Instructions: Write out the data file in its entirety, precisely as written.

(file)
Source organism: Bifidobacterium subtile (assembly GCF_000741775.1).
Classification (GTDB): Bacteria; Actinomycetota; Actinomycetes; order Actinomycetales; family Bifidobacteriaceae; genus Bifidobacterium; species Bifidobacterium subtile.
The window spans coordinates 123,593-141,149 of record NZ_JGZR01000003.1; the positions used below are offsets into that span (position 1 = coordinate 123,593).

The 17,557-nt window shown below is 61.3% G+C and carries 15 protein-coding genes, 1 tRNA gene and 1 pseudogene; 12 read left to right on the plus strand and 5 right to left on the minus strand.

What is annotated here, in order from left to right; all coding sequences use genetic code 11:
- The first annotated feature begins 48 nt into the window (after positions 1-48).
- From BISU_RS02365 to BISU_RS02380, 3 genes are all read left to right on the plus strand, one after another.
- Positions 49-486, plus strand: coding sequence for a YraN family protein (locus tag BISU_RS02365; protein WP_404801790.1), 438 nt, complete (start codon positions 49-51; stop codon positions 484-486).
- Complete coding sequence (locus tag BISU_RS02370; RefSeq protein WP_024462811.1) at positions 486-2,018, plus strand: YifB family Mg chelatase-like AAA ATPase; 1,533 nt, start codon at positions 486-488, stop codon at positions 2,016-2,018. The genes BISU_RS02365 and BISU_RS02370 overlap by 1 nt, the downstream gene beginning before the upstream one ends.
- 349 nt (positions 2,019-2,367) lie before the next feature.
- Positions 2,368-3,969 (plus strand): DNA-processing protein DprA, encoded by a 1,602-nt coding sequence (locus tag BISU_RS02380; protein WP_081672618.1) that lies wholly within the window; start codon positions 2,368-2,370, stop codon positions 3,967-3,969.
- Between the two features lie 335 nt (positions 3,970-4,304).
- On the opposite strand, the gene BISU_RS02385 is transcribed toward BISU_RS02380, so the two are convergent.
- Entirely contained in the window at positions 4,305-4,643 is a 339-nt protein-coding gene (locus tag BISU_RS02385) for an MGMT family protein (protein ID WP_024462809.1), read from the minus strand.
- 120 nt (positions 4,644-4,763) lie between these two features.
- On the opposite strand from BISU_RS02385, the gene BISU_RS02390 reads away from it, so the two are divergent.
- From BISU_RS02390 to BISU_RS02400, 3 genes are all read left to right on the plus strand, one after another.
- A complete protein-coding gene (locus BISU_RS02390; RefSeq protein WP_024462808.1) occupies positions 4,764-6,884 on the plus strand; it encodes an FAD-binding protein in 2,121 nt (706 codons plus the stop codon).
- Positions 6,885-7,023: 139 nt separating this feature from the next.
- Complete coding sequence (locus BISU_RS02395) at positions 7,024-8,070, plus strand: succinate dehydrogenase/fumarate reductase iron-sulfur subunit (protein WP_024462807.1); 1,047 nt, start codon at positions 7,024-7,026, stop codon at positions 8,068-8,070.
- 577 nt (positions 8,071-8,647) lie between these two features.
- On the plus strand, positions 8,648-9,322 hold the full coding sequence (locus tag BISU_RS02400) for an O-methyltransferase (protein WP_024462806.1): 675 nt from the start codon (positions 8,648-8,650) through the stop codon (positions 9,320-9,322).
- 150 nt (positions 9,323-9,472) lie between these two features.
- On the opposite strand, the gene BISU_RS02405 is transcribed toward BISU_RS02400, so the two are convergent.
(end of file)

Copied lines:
Source organism: Bifidobacterium subtile (assembly GCF_000741775.1).
Classification (GTDB): Bacteria; Actinomycetota; Actinomycetes; order Actinomycetales; family Bifidobacteriaceae; genus Bifidobacterium; species Bifidobacterium subtile.
The window spans coordinates 123,593-141,149 of record NZ_JGZR01000003.1; the positions used below are offsets into that span (position 1 = coordinate 123,593).

The 17,557-nt window shown below is 61.3% G+C and carries 15 protein-coding genes, 1 tRNA gene and 1 pseudogene; 12 read left to right on the plus strand and 5 right to left on the minus strand.

What is annotated here, in order from left to right; all coding sequences use genetic code 11:
- The first annotated feature begins 48 nt into the window (after positions 1-48).
- From BISU_RS02365 to BISU_RS02380, 3 genes are all read left to right on the plus strand, one after another.
- Positions 49-486, plus strand: coding sequence for a YraN family protein (locus tag BISU_RS02365; protein WP_404801790.1), 438 nt, complete (start codon positions 49-51; stop codon positions 484-486).
- Complete coding sequence (locus tag BISU_RS02370; RefSeq protein WP_024462811.1) at positions 486-2,018, plus strand: YifB family Mg chelatase-like AAA ATPase; 1,533 nt, start codon at positions 486-488, stop codon at positions 2,016-2,018. The genes BISU_RS02365 and BISU_RS02370 overlap by 1 nt, the downstream gene beginning before the upstream one ends.
- 349 nt (positions 2,019-2,367) lie before the next feature.
- Positions 2,368-3,969 (plus strand): DNA-processing protein DprA, encoded by a 1,602-nt coding sequence (locus tag BISU_RS02380; protein WP_081672618.1) that lies wholly within the window; start codon positions 2,368-2,370, stop codon positions 3,967-3,969.
- Between the two features lie 335 nt (positions 3,970-4,304).
- On the opposite strand, the gene BISU_RS02385 is transcribed toward BISU_RS02380, so the two are convergent.
- Entirely contained in the window at positions 4,305-4,643 is a 339-nt protein-coding gene (locus tag BISU_RS02385) for an MGMT family protein (protein ID WP_024462809.1), read from the minus strand.
- 120 nt (positions 4,644-4,763) lie between these two features.
- On the opposite strand from BISU_RS02385, the gene BISU_RS02390 reads away from it, so the two are divergent.
- From BISU_RS02390 to BISU_RS02400, 3 genes are all read left to right on the plus strand, one after another.
- A complete protein-coding gene (locus BISU_RS02390; RefSeq protein WP_024462808.1) occupies positions 4,764-6,884 on the plus strand; it encodes an FAD-binding protein in 2,121 nt (706 codons plus the stop codon).
- Positions 6,885-7,023: 139 nt separating this feature from the next.
- Complete coding sequence (locus BISU_RS02395) at positions 7,024-8,070, plus strand: succinate dehydrogenase/fumarate reductase iron-sulfur subunit (protein WP_024462807.1); 1,047 nt, start codon at positions 7,024-7,026, stop codon at positions 8,068-8,070.
- 577 nt (positions 8,071-8,647) lie between these two features.
- On the plus strand, positions 8,648-9,322 hold the full coding sequence (locus tag BISU_RS02400) for an O-methyltransferase (protein WP_024462806.1): 675 nt from the start codon (positions 8,648-8,650) through the stop codon (positions 9,320-9,322).
- 150 nt (positions 9,323-9,472) lie between these two features.
- On the opposite strand, the gene BISU_RS02405 is transcribed toward BISU_RS02400, so the two are convergent.